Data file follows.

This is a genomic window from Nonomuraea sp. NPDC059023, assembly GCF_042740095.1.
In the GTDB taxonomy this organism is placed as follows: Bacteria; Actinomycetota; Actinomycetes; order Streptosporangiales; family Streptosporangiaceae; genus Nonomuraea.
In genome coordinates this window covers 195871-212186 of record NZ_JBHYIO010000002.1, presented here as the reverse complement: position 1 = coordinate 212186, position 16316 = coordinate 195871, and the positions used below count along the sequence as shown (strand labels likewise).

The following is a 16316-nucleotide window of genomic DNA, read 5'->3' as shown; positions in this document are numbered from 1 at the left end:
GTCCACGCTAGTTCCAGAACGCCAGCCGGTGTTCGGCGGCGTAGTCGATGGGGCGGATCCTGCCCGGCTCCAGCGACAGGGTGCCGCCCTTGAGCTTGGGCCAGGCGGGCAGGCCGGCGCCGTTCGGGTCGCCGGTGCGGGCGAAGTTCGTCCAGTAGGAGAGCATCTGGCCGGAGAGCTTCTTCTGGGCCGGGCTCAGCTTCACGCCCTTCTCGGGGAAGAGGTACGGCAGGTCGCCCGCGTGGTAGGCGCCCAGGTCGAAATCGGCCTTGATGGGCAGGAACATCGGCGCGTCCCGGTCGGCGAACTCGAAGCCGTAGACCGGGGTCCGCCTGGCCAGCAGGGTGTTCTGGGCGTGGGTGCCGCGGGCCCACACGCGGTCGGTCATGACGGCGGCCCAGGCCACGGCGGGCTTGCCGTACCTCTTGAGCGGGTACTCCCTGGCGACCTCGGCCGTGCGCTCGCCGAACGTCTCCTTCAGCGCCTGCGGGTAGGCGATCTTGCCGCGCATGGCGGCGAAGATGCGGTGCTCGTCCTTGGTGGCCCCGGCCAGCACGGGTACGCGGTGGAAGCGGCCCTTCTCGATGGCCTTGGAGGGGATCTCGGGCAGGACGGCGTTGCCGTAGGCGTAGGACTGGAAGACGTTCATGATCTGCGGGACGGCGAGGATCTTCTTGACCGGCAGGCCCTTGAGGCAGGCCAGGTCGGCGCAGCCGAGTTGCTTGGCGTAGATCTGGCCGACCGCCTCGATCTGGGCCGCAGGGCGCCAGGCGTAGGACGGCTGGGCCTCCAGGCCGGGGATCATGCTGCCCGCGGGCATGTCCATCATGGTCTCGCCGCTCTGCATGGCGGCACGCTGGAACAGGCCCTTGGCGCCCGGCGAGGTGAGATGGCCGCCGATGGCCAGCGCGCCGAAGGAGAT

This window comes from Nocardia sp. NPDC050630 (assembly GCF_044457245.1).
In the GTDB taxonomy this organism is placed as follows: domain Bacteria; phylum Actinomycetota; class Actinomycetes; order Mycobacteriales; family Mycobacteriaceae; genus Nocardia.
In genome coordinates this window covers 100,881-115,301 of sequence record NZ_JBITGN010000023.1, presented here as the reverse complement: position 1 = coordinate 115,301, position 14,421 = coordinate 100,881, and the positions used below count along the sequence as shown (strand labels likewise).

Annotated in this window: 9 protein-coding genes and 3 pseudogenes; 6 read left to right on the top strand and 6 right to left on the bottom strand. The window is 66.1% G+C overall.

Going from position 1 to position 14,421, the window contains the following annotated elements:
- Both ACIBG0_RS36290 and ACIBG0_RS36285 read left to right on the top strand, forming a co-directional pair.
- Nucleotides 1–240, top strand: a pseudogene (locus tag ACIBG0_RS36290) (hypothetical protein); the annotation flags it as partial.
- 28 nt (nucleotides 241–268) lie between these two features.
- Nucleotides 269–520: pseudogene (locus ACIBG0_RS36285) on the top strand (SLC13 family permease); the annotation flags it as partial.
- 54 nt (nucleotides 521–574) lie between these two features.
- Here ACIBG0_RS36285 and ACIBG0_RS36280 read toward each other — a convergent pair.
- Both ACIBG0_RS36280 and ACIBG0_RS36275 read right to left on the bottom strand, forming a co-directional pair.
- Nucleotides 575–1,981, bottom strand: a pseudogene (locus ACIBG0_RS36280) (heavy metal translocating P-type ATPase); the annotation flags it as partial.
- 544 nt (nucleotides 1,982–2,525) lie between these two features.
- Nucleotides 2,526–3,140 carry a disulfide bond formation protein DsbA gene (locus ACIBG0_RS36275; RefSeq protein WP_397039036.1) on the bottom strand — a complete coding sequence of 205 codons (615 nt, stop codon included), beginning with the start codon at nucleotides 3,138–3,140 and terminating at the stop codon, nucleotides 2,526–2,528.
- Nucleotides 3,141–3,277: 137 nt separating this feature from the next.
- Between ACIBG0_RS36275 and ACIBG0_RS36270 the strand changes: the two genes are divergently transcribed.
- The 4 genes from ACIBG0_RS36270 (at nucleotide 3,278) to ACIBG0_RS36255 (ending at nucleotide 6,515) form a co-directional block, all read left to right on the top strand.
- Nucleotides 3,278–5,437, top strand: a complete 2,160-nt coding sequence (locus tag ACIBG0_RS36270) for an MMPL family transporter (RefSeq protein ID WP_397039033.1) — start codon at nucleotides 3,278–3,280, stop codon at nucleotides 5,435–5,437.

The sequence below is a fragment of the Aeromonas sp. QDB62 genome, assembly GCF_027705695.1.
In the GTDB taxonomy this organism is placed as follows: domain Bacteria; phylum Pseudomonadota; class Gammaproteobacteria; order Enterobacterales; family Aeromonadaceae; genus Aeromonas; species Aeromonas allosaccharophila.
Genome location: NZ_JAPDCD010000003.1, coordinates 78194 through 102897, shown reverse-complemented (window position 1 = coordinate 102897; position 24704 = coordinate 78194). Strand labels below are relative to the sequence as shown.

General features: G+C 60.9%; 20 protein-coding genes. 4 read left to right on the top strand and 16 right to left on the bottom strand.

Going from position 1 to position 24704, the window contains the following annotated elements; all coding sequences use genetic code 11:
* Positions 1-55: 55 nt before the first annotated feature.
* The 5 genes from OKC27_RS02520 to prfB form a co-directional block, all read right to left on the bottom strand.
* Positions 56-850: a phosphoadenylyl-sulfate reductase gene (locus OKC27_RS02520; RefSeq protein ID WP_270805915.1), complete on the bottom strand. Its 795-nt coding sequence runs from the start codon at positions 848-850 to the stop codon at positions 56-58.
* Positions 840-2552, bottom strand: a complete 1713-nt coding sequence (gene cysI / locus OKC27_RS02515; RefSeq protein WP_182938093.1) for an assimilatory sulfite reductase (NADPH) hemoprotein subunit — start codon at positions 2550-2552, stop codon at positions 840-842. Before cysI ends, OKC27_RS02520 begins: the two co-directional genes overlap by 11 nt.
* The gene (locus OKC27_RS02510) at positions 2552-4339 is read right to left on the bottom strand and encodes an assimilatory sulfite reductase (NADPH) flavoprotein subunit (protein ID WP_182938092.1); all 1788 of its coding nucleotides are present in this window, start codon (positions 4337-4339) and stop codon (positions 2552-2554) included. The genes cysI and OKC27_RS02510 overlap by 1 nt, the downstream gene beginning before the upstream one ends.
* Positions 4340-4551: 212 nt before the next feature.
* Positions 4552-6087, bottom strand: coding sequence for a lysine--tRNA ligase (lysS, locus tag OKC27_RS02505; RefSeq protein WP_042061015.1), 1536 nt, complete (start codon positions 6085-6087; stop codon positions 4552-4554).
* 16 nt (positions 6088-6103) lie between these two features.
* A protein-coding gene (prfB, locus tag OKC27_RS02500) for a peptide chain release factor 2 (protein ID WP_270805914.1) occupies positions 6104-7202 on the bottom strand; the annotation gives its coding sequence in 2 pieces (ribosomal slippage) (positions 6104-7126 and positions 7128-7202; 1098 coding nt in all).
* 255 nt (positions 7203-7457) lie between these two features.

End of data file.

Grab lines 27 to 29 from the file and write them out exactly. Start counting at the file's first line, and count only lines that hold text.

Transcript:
Genome location: NZ_JAPDCD010000003.1, coordinates 78194 through 102897, shown reverse-complemented (window position 1 = coordinate 102897; position 24704 = coordinate 78194). Strand labels below are relative to the sequence as shown.

General features: G+C 60.9%; 20 protein-coding genes. 4 read left to right on the top strand and 16 right to left on the bottom strand.

Going from position 1 to position 24704, the window contains the following annotated elements; all coding sequences use genetic code 11: